Iran General NewsUS seeks to pressure Iran, not give incentives: Pentagon

US seeks to pressure Iran, not give incentives: Pentagon

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ImageAFP: The United States is not trying to create incentives to bring Iran to the negotiating table but rather is seeking ways to intensify pressure to force it to change its ways, the Pentagon said Thursday.

ImageWASHINGTON (AFP) — The United States is not trying to create incentives to bring Iran to the negotiating table but rather is seeking ways to intensify pressure to force it to change its ways, the Pentagon said Thursday.

Pentagon press secretary Geoff Morrell indicated, however, that the Pentagon does not currently plan an increase in US military presence in the Gulf as a form of pressure on Iran.

Morrell sought to clarify remarks Wednesday by Secretary of Defense Robert Gates that were interpreted here as a call for a combination of incentives and pressures to induce Iran to negotiate.

Morrell said there was "absolutely no gap" on the issue between Gates and President George W. Bush, who said in Jerusalem Wednesday that negotiating with "radicals and terrorists" was "a foolish delusion."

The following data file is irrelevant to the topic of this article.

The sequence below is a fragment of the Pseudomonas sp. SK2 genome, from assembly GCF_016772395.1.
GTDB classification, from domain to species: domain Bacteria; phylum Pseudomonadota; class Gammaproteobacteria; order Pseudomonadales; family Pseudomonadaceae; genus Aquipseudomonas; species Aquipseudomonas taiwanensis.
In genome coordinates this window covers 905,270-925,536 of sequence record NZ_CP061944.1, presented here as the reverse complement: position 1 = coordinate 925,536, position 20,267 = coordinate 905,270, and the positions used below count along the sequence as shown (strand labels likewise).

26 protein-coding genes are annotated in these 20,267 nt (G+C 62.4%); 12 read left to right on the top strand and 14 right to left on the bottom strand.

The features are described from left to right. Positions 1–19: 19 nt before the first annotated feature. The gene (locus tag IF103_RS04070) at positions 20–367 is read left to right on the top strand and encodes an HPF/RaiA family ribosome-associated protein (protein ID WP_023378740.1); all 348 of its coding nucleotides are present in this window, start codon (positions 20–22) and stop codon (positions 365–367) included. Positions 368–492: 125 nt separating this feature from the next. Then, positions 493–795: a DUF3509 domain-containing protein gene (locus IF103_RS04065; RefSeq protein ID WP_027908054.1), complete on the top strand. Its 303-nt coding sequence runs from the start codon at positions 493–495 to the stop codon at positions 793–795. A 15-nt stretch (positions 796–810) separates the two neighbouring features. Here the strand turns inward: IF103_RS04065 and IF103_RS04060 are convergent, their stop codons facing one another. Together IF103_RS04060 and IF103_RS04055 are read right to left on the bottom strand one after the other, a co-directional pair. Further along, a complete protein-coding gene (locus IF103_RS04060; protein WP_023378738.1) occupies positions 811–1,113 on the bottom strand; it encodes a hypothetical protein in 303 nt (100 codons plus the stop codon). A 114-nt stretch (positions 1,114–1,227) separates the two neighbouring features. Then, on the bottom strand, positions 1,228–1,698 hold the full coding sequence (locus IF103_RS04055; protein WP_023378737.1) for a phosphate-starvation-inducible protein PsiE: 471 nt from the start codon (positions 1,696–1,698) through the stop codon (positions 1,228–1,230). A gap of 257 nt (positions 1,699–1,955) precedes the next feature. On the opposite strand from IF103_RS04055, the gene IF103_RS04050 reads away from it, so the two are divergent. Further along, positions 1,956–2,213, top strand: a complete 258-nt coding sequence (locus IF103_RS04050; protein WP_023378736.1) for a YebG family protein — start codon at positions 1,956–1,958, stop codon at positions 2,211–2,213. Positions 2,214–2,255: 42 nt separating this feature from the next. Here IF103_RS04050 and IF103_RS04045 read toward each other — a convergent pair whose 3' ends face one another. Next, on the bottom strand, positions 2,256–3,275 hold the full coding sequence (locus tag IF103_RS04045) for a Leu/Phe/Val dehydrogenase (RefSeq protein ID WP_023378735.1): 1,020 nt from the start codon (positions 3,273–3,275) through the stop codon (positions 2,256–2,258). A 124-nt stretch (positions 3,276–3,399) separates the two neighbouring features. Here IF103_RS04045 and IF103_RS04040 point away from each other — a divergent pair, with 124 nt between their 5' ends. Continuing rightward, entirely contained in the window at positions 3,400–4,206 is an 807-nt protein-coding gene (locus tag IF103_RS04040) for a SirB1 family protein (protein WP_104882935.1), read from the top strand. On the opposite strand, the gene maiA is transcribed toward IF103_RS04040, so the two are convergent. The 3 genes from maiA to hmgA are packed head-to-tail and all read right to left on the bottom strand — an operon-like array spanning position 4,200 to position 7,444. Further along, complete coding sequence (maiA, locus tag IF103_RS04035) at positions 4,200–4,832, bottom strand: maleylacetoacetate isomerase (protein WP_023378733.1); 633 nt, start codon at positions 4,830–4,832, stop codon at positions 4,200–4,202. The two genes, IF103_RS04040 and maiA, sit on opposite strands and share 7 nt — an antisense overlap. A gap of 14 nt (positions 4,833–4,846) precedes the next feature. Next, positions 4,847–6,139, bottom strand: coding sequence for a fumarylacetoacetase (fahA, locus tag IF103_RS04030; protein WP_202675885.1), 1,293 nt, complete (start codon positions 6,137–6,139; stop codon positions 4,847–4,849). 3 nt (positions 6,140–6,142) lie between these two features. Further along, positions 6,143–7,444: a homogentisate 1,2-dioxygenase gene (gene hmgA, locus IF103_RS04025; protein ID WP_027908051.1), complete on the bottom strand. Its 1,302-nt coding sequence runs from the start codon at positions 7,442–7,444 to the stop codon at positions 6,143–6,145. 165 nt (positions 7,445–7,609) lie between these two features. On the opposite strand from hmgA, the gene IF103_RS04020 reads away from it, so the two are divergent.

What Gates and the rest of the administration were focused on, the spokesman said, "is continuing to find ways to increase the pressure on the Iranian government to change their behavior."

"The only incentive that would be offered to the Iranians would be a reduction, a diminishment of that pressure if they were to change their behavior, if they were to abandon their pursuit of a nuclear program and stop destabilizing the region in which they live," Morrell said.

In his remarks to a foreign policy group, Gates indicated that the United States lacks leverage to fruitfully engage the Iranians in negotiations now.

"We need to figure out a way to develop some leverage with the Iranians and then sit down and talk with them," he said, referring to general US relations with Tehran.

"If there is going to be a discussion then they need something, too," he said. "We can't go to a discussion and be completely the 'demandeur' with them not feeling they do not need anything from us."

But Morrell said Gates saw "no prospect" for government-to-government talks "until such time that the Iranians feel such pressure from the diplomatic, economic and military pressure we are putting them under that they want to change their ways."

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